Based on this unit's assigned reading from Bonita, Beaglehole, & Kjellström, how would you design a study that attempts to determine if focused meditation can reduce a person's heart rate? Describe the study design you would use. Also, identify a potential error and ethical issue that might be relevant. I have attached the reading material.
Classmate Post #1
I would design a study with about 150 people. I would tell them that the study is based on focused meditation and we will use this the best way by breathing techniques. They will be monitored over a period of time and see how they perform certain task after this has been down. In the group I would have 75 that are considered experiences meditators and the other half will be non-meditators. Everyone would have to take an EKG scan to show the heart rates and the way that information is received. With this I would use ecological studies to find the relationship between heart rate and mediation. If I had to identify a potential error it would have to be results without a clear relaxed mind will fast increase the heart rate even with thoughts of meditation. Lack of control to understand the thought process of a clear minds during meditation or thoughts of distraction especially from the non-meditators.
Classmate Post #2
In his book, The Power of Habit, Charles Duhigg states that to change our lives we must change
our habits and rewire our thinking. It takes 21 days to cement a new habit, so this study will be built around 60 days.
Burden: Assess risk of an elevated heart rate
Cause: Stress and/ or inability to control stress induced response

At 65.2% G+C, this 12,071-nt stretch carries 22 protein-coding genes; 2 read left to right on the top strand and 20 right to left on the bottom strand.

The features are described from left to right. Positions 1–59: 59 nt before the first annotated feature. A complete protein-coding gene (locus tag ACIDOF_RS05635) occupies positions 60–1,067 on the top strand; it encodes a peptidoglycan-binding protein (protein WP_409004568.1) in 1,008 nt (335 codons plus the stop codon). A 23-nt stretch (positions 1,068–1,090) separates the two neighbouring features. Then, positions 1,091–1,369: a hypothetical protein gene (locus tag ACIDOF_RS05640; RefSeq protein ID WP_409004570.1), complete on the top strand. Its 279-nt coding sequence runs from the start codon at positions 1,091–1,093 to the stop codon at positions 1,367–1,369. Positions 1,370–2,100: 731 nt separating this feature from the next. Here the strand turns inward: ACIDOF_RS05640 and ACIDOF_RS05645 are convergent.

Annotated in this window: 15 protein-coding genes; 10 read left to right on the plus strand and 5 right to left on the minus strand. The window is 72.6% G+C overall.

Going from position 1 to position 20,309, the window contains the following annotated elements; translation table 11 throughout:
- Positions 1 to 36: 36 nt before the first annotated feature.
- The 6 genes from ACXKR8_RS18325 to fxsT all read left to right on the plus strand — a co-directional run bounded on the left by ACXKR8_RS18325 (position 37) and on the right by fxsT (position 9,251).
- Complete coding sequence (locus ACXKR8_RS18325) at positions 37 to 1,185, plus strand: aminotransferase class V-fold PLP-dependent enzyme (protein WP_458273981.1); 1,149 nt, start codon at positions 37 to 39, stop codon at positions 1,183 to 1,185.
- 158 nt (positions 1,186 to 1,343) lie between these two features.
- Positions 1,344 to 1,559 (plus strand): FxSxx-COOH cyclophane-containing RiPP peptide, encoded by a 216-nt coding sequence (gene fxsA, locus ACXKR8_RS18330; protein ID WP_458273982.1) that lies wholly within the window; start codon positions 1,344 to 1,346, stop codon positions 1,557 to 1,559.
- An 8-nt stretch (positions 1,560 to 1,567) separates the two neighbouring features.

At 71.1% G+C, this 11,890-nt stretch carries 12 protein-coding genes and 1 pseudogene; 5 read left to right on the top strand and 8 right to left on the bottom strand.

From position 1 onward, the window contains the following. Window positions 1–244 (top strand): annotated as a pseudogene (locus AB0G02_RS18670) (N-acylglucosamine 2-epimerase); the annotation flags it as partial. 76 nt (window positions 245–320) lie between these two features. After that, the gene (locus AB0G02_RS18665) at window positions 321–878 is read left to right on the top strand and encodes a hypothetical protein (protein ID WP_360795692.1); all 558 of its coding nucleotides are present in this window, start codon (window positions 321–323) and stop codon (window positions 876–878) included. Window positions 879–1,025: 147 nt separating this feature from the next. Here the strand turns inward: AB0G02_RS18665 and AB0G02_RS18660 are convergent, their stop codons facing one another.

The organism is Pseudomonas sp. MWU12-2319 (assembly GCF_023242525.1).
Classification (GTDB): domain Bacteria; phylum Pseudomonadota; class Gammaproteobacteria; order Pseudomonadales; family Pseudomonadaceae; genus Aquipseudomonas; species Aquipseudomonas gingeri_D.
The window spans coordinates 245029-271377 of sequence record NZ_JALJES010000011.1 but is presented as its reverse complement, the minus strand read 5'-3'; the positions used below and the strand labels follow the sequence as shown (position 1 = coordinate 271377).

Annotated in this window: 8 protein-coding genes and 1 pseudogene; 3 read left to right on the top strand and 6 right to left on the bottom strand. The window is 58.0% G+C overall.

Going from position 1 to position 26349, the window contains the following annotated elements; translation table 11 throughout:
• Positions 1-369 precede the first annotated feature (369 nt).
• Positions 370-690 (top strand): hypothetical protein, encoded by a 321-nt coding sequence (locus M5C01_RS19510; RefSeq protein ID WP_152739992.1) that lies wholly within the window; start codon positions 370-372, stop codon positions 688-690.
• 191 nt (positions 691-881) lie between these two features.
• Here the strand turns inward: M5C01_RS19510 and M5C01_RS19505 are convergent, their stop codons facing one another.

Efficiency: Time out of person’s day. Monetarily free
Implementation: Obtain grant from American Heart Association or private funding
Monitoring and Measuring: Data will be measured at baseline, 7 days, 15 days, 30 days & 60. Collate data & report
Hypothesis: Will practicing focused meditation daily lower the heart rate?
Sample size: 150. Split into each category noted below
Sample type: Ages 20- 50. Split between men, women and transgender. Meditation times of 5”per day. Sample cities: Boston, New Orleans, Madison and Sacramento
Data collected at intake: Baseline heart rate. Completion of questionnaire on perceived levels of stress, time of day participant feels most stressed.
Study expectations: No prior meditation experience. Meditate for time frame participant is allotted into. Subsequent evaluations will occur at 7, 15, 30 and 60 days. Input data into smart phone APP. No medications or alcohol consumption while participating in the study. Mandatory attendance at seminar start up for educational sessions on focused meditation and data input. Be able to join a weekly webinar to discuss progress or difficulties
Participant education: How to meditate. Smart phone APP set up, data input into APP. How to access webinars.
Study parameters: Must own a smart phone for data input
Smart phone data input: Time of day. Perceived stress level before & after meditation. Heart rate before and after meditation.
Analysis program: ANOVA testing will be utilized to comb through the data.
Potential errors: Data entry errors. Participant honesty in reporting. Participants feel so good meditating for the allotted time frame that they meditate longer periods of time. Alcohol consumption or legal/ illegal medications are consumed.
Ethical issues: Use of smart phone APP, if not set up correctly, could cause breaches in phone information and privacy.
Gutierrez, D., Fox, J., Andrew, W.W. (2015). Center, Light and Sound: The Physiological Benefits of
Three Distinct Meditative Practices. Counseling and Values, 60 (2), 234-247.